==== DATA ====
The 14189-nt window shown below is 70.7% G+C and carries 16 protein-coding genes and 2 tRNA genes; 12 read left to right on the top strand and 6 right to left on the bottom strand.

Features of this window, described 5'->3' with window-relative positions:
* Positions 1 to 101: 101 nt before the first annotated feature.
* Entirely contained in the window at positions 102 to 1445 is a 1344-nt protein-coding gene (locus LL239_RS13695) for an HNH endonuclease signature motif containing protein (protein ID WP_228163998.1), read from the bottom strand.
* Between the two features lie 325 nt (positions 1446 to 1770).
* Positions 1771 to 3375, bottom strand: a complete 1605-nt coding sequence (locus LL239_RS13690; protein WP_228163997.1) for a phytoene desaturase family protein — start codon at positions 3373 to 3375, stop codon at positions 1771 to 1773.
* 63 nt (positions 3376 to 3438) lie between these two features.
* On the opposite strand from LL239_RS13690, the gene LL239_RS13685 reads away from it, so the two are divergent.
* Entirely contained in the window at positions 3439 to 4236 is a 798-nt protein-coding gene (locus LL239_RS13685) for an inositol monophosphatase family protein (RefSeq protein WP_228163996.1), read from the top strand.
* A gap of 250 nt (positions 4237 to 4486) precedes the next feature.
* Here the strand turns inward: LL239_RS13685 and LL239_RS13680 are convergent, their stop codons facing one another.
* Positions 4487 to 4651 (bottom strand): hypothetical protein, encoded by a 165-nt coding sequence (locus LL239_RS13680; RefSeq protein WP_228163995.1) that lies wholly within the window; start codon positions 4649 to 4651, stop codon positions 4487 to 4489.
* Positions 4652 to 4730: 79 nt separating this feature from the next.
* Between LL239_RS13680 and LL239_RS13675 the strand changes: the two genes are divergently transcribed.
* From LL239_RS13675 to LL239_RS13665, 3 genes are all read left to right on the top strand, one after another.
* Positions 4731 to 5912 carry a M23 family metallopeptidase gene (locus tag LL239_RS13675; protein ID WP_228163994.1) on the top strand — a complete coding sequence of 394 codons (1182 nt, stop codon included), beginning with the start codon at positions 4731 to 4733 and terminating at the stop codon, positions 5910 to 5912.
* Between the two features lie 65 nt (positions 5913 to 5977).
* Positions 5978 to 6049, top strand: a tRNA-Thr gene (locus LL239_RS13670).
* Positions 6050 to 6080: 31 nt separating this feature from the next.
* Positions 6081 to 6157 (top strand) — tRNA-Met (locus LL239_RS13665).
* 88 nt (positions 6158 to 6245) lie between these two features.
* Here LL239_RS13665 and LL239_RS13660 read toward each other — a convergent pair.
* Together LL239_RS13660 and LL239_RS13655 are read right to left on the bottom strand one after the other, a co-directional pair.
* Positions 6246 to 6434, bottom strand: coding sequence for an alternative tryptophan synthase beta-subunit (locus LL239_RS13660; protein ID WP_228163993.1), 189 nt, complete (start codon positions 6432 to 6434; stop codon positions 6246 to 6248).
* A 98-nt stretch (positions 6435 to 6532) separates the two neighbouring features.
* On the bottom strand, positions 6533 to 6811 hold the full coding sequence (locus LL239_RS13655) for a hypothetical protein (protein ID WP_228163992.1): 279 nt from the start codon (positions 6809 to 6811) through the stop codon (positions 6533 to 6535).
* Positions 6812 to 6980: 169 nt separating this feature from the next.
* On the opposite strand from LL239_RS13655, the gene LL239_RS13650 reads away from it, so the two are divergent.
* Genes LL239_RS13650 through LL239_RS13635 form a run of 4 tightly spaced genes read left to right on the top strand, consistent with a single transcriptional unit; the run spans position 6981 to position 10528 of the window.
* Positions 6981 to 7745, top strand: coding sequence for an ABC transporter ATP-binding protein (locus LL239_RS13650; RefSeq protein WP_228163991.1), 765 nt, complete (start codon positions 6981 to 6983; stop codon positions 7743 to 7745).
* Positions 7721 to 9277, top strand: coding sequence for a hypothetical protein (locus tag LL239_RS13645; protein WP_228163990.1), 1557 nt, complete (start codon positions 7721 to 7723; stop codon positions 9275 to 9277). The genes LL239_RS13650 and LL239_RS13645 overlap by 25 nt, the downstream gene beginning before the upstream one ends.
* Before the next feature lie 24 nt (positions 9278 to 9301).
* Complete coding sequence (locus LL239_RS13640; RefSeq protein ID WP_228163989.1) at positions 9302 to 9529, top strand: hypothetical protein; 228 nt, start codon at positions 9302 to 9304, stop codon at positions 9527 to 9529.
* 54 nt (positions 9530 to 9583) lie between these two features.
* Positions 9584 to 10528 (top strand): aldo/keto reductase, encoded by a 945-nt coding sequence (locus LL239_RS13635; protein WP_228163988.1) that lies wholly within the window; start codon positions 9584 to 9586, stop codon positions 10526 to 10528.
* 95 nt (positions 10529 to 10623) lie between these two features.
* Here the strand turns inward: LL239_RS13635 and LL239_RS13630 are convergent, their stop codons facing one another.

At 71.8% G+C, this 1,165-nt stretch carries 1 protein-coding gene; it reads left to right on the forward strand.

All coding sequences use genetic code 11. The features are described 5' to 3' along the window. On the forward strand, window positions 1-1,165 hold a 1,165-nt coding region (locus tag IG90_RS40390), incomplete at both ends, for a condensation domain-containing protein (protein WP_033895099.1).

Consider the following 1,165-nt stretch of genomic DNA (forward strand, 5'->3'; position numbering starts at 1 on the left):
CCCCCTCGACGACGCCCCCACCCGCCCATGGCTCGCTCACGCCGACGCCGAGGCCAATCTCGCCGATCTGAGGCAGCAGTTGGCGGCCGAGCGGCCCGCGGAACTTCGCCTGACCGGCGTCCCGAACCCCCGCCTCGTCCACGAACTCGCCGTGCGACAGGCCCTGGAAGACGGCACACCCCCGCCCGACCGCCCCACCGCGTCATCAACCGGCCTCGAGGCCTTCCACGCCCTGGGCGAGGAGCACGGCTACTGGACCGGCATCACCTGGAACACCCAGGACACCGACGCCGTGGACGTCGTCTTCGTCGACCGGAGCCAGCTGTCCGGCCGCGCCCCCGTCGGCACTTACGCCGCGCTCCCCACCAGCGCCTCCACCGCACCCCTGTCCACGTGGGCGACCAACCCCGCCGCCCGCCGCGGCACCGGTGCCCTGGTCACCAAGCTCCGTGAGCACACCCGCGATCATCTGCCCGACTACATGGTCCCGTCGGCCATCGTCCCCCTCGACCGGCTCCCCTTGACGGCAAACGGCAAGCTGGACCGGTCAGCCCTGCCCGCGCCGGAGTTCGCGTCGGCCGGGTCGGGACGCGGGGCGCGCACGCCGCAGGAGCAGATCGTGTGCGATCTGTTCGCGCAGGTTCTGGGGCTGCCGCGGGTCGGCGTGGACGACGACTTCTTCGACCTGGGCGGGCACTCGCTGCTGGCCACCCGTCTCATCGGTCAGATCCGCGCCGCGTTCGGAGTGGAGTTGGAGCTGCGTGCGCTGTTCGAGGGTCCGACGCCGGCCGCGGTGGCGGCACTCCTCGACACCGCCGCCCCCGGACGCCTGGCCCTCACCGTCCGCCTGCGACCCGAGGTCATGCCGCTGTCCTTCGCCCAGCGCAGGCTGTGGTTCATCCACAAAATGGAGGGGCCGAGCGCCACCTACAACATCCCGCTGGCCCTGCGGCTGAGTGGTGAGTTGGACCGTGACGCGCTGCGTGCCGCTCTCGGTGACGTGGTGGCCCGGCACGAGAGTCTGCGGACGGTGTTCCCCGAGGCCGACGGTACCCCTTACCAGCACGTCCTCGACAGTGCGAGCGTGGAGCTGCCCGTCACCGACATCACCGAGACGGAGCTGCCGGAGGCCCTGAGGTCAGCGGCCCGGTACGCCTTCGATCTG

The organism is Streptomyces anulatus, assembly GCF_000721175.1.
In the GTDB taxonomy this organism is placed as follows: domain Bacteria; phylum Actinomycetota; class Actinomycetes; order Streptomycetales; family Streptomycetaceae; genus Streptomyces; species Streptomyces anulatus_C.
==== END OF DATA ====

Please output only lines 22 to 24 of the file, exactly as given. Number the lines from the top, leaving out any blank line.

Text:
* Here LL239_RS13665 and LL239_RS13660 read toward each other — a convergent pair.
* Together LL239_RS13660 and LL239_RS13655 are read right to left on the bottom strand one after the other, a co-directional pair.
* Positions 6246 to 6434, bottom strand: coding sequence for an alternative tryptophan synthase beta-subunit (locus LL239_RS13660; protein ID WP_228163993.1), 189 nt, complete (start codon positions 6432 to 6434; stop codon positions 6246 to 6248).